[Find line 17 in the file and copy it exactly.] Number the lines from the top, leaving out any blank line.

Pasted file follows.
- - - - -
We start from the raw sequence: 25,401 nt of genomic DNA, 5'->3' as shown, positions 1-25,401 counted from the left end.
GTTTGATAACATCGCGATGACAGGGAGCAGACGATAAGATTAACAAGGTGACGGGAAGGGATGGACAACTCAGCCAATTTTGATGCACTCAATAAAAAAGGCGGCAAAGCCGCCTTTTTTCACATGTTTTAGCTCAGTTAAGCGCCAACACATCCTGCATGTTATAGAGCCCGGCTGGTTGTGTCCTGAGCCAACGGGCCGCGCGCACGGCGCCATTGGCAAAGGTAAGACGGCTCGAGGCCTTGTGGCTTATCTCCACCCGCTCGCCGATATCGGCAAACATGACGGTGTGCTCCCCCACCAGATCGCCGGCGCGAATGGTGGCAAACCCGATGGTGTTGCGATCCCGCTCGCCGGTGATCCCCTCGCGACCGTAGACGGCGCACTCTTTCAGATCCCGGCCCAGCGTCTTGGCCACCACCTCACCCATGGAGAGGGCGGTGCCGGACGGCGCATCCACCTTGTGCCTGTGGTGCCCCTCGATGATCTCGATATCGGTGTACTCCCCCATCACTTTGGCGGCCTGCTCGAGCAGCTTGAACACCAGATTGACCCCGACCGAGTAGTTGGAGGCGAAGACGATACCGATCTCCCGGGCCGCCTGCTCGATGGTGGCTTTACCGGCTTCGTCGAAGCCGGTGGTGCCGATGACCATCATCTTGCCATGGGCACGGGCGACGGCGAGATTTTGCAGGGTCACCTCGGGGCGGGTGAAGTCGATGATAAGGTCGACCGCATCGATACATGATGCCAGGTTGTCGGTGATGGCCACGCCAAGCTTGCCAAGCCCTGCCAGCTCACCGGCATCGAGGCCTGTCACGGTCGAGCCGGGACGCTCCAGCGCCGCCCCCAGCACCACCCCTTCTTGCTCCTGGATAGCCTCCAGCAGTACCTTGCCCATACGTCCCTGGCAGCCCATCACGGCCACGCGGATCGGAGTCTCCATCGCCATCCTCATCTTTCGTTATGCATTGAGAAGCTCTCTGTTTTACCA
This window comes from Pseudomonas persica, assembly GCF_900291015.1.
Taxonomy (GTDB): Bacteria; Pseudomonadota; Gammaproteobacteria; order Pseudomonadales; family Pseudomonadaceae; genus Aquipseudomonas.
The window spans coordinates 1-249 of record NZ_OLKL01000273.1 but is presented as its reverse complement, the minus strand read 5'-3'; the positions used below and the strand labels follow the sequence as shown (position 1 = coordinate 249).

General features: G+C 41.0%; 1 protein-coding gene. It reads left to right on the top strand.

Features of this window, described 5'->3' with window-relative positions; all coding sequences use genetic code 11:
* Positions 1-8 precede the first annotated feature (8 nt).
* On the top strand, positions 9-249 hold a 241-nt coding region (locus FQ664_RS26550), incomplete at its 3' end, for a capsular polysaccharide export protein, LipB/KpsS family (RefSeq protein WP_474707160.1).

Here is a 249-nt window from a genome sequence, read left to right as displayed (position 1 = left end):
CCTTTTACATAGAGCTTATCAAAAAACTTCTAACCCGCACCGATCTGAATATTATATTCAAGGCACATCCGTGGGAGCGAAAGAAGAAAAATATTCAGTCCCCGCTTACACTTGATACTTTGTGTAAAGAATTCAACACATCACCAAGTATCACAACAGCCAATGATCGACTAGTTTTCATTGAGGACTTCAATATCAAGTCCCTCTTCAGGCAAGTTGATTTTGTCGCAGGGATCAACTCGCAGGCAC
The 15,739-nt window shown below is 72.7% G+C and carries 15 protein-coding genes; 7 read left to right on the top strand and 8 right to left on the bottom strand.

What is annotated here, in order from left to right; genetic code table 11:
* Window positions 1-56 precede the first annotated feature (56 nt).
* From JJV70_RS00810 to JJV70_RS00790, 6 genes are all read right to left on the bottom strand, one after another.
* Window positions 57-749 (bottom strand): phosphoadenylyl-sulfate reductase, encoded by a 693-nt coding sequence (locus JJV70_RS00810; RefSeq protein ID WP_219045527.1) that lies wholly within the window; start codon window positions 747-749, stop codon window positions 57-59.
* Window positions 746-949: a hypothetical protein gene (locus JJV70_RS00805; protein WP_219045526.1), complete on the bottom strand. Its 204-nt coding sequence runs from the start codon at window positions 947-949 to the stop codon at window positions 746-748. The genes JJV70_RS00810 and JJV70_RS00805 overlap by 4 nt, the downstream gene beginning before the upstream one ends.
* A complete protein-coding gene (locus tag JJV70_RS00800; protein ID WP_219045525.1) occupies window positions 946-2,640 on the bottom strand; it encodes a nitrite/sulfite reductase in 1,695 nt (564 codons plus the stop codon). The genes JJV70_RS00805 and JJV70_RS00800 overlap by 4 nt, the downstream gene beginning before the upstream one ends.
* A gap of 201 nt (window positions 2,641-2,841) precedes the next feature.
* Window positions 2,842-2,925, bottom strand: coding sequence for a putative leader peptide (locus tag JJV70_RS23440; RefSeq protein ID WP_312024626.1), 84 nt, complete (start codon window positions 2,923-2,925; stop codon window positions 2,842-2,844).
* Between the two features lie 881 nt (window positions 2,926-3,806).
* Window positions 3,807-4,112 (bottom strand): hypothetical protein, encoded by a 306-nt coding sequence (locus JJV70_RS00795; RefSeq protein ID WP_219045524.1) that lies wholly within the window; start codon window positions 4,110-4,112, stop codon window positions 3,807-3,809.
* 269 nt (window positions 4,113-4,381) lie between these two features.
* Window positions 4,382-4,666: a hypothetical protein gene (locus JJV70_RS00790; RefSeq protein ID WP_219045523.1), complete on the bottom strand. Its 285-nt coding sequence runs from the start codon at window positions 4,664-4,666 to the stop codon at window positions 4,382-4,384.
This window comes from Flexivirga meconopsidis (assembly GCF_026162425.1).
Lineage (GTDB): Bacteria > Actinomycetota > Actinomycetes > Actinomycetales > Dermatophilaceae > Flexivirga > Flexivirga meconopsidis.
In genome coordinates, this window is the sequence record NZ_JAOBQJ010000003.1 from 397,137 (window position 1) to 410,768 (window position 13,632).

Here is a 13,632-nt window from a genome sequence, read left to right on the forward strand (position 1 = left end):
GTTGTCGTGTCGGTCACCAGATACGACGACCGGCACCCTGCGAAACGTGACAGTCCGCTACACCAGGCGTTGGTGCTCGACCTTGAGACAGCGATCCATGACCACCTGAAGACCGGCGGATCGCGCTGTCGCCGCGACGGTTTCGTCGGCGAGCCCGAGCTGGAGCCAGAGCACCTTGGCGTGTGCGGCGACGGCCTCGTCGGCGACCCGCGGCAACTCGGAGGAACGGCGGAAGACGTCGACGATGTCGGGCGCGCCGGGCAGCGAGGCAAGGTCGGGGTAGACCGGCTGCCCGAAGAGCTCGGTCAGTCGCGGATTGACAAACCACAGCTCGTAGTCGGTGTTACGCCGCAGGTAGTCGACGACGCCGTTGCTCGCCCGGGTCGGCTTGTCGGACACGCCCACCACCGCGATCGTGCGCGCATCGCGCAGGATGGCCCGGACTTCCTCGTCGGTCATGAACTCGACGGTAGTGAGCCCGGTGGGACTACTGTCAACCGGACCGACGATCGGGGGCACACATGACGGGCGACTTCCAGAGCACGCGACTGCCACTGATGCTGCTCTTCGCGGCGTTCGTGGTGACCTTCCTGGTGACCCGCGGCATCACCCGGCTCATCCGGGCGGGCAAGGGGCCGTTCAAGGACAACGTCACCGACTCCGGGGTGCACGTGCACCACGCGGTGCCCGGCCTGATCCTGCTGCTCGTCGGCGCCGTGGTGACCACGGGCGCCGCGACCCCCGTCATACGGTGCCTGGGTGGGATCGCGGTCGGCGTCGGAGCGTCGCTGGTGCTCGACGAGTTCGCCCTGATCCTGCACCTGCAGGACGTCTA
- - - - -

* Window positions 746-949: a hypothetical protein gene (locus JJV70_RS00805; protein WP_219045526.1), complete on the bottom strand. Its 204-nt coding sequence runs from the start codon at window positions 947-949 to the stop codon at window positions 746-748. The genes JJV70_RS00810 and JJV70_RS00805 overlap by 4 nt, the downstream gene beginning before the upstream one ends.